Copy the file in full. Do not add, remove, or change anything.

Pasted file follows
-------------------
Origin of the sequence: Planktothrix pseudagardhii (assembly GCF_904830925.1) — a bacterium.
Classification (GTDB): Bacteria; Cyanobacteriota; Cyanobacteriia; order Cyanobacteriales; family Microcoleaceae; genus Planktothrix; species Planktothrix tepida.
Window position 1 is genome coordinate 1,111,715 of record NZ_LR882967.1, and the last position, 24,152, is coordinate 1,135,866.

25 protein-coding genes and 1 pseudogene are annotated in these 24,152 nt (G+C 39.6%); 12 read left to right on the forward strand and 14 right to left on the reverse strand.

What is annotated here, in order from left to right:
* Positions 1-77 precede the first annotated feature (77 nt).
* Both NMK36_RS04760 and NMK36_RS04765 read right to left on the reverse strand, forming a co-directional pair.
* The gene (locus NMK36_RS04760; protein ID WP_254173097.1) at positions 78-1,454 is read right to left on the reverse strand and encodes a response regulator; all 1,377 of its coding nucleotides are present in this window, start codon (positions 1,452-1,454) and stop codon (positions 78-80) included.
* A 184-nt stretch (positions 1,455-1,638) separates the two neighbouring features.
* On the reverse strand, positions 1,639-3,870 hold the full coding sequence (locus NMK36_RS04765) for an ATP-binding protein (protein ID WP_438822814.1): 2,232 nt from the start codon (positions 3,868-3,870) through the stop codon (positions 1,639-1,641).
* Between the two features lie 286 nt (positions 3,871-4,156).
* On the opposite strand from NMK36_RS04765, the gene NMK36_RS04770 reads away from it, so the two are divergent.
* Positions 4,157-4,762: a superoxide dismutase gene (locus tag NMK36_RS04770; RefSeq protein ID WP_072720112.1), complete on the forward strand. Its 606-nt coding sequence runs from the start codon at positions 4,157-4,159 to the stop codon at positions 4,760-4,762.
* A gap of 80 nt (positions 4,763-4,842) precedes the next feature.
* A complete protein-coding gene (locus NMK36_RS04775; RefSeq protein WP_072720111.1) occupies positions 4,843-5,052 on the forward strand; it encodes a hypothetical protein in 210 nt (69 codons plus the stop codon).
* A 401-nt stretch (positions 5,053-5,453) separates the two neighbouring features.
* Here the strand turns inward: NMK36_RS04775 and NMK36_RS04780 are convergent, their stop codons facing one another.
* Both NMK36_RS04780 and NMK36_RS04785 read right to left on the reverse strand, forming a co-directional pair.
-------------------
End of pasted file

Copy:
Origin of the sequence: Planktothrix pseudagardhii (assembly GCF_904830925.1) — a bacterium.
Classification (GTDB): Bacteria; Cyanobacteriota; Cyanobacteriia; order Cyanobacteriales; family Microcoleaceae; genus Planktothrix; species Planktothrix tepida.
Window position 1 is genome coordinate 1,111,715 of record NZ_LR882967.1, and the last position, 24,152, is coordinate 1,135,866.

25 protein-coding genes and 1 pseudogene are annotated in these 24,152 nt (G+C 39.6%); 12 read left to right on the forward strand and 14 right to left on the reverse strand.

What is annotated here, in order from left to right:
* Positions 1-77 precede the first annotated feature (77 nt).
* Both NMK36_RS04760 and NMK36_RS04765 read right to left on the reverse strand, forming a co-directional pair.
* The gene (locus NMK36_RS04760; protein ID WP_254173097.1) at positions 78-1,454 is read right to left on the reverse strand and encodes a response regulator; all 1,377 of its coding nucleotides are present in this window, start codon (positions 1,452-1,454) and stop codon (positions 78-80) included.
* A 184-nt stretch (positions 1,455-1,638) separates the two neighbouring features.
* On the reverse strand, positions 1,639-3,870 hold the full coding sequence (locus NMK36_RS04765) for an ATP-binding protein (protein ID WP_438822814.1): 2,232 nt from the start codon (positions 3,868-3,870) through the stop codon (positions 1,639-1,641).
* Between the two features lie 286 nt (positions 3,871-4,156).
* On the opposite strand from NMK36_RS04765, the gene NMK36_RS04770 reads away from it, so the two are divergent.
* Positions 4,157-4,762: a superoxide dismutase gene (locus tag NMK36_RS04770; RefSeq protein ID WP_072720112.1), complete on the forward strand. Its 606-nt coding sequence runs from the start codon at positions 4,157-4,159 to the stop codon at positions 4,760-4,762.
* A gap of 80 nt (positions 4,763-4,842) precedes the next feature.
* A complete protein-coding gene (locus NMK36_RS04775; RefSeq protein WP_072720111.1) occupies positions 4,843-5,052 on the forward strand; it encodes a hypothetical protein in 210 nt (69 codons plus the stop codon).
* A 401-nt stretch (positions 5,053-5,453) separates the two neighbouring features.
* Here the strand turns inward: NMK36_RS04775 and NMK36_RS04780 are convergent, their stop codons facing one another.
* Both NMK36_RS04780 and NMK36_RS04785 read right to left on the reverse strand, forming a co-directional pair.